## Market Profile – A Comprehensive Guide

When we think about how to measure volume in the market one of the key indicators is Market Profile. This indicator not only plays a role in determining what kind of day the trader will be confronted with but also provides us valuable clues and potential opportunities to trade. We will explore in this introduction to market profile these two issues.

## What is Market Profile?

The indicator was the result of the ingenious work of J. Peter Steidlmayer that first suggested its use in the 1980s. The idea behind it was to understand precisely how different market conditions can be assessed through the use of three core elements: price, time and volume.

Throughout a trading day different orders to buy and sell a particular financial instrument – be it currencies, stocks, commodities, etc. – are placed on the market. This indicator uses a mathematical formula that tracks precisely how these moves occur.

Whenever these orders are placed on the market a value area is established. And this area represents an equilibrium between the forces of demand and supply. The distribution of these forces forms a normal distribution curve.

The main driver of changes within this distribution curve is, of course, volume. Pick periods during the day make the distribution curve move towards a different value area. And it is precisely these move that traders are concerned about.

The key to understanding the importance of market profile is, therefore, to follow the moves from value area to the new value area. The main driver of these moves is volume. And what new value areas allow us to understand are new ranges within which prices will tend to oscillate during that trading day.

If you want a free version of this indicator for Metatrader 4/5, you can download it here.

## How it Works: The Formula behind the Indicator

Market Profile is constituted by what are called Time Price Opportunities (TPO). Within a specified time period – 30 mn, 1 hour, 4 hour, etc – a different letter is associated with a new condition of the market. These letters are in themselves representatives of volumes of orders.

The market picks at what is called Point of Control (POC) – this is the row where the most number of TPOs were registered with the most volume associated. And this is the area that traders should be carefully considering because it settles the value area that will most likely be associated with a particular day.

Prices will tend to pick at a particular POC, establishing a particular value area and then oscillate around those numbers.

## Identifying Trading Days through Market Profile

But how can we use this indicator – is it at all possible? Throughout this text, some hints were already stressed on how to take advantage of this data but now is time to look at this issue in a bit more detail.

Whenever the day starts or whenever there is a big spike during the day established, for example, by a big news announced or some other event, it is commonly understood that these events will drive the value area to a particular point. The question becomes whether this trend will continue, whether the market will stay choppy or whether we will see a complete reverse of this trend.

Through the use of Market Profile we can, therefore, identify different types of days and these can be explained precisely because of the establishment of new value areas:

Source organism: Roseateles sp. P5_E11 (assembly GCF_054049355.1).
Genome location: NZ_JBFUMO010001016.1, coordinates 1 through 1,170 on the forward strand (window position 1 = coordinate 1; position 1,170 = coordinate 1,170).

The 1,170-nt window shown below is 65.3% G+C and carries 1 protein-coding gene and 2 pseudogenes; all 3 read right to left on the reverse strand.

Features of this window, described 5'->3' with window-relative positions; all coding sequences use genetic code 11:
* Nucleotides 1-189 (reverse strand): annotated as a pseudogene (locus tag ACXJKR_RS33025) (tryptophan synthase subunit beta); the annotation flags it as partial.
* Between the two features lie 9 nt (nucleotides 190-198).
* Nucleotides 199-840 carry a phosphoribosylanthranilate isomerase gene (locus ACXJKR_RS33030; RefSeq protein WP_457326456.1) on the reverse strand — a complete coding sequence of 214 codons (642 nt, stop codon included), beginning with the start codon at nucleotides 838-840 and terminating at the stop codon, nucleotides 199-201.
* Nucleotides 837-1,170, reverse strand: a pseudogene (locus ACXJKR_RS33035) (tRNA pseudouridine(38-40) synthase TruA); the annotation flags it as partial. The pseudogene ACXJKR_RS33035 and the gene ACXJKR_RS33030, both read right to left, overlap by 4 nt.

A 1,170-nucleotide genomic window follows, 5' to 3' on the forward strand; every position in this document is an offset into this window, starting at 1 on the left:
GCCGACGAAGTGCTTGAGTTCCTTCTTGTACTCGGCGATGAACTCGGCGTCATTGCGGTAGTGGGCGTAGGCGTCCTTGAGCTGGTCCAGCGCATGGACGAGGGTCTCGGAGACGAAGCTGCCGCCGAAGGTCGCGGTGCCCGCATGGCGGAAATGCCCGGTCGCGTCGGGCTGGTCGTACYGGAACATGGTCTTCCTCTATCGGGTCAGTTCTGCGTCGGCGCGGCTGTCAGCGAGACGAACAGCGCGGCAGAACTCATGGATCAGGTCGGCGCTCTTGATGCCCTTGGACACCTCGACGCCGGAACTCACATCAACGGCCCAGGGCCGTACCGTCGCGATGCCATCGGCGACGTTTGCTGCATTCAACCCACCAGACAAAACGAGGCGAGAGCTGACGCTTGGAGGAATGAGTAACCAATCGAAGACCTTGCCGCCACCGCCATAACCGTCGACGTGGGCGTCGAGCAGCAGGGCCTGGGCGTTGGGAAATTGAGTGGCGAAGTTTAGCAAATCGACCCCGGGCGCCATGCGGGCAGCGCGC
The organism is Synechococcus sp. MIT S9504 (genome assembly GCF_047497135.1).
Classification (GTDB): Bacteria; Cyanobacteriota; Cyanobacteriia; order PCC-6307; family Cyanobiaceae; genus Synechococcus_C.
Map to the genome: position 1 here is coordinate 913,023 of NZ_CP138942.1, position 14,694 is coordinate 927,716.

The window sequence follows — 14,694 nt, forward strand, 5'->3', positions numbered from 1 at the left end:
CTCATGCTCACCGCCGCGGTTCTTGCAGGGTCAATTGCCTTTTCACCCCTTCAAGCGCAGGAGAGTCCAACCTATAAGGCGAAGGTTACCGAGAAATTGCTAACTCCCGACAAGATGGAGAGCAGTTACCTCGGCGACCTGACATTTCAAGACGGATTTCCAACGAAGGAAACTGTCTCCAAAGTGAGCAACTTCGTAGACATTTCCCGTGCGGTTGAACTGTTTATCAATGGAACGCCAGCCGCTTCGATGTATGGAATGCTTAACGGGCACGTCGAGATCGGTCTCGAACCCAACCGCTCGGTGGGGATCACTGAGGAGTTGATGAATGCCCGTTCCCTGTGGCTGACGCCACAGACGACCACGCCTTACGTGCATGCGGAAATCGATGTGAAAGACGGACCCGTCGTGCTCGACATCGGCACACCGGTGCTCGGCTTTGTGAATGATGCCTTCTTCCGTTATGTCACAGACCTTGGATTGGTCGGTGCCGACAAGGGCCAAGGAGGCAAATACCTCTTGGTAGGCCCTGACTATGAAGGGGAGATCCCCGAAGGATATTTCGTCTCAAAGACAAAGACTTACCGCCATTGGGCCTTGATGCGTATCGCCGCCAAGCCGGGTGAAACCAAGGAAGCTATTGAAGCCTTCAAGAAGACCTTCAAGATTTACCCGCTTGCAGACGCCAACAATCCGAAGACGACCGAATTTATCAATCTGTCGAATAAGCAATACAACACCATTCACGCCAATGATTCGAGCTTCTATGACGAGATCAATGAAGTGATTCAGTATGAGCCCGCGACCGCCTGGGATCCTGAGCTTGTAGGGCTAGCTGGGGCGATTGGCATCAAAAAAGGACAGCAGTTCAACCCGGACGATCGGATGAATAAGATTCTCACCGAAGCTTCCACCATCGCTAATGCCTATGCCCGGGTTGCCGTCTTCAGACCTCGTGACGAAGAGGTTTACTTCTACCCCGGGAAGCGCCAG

• Trend days –  when a particular value area is constantly being redefined in the long direction or short direction
• Semi-trend days – when an events cause a sudden move in the market but the trend stagnates
• Choppy days – when no directional move in the market is recorded and the value areas do not change enormously throughout the day
• Semi-reversal days –  when we see a directional move in one direction or the other but that move is completely shaken by a partial reversal. The day ends up being choppy but towards the opposite side of the initial move
• Full reversal days – the market makes a strong directional move that is completely nullified by a move towards the opposite side.

If traders need to be aware of different types of days – and can spot these different types of days through an analysis of the POC – they should also understand that trading using Market Profile demands a broader understanding of this indicator.

Market profile is particularly useful in trading ranges and reversals – it doesn’t do so well with trending days. It also should be used in intraday timeframes, from 1 hour and below.

As indicated, POC – and the associated value area – can change throughout the day. Surrounding the POC area are, however, extreme values. One could say that they represent the boundaries of price volatility during a particular day. Surrounding the POC are therefore two boundaries: the upper extreme and the lower extreme.

Traders can take advantage of this information and trade whenever price hits particular extreme boundaries. For example, a reversal trading opportunity would occur if price moves to the lower extreme and we see a drop in the eagerness to sustain this move further to the downside by traders. This drop would be registered in the Market Profile indicator.

Traders could place buy orders at this extreme with a very short stop loss just below this point. As a target, the other end of the extreme – in this case the upper extreme – should be used.

We strongly suggest however to align this approach with a more consolidated understand of other forces in the market, such as more immediate supply/demand signs. The use of market profile is therefore just one tool that can be looked at in order to fully optimize our investment opportunities. Other elements such as volume analysis should inform traders when they make trading decisions.

If you want to know more about how to trade using volume do subscribe us or try our volume indicators – and start your trading journey with us!

## 1 comment

September 21, 2017 at 11:04 am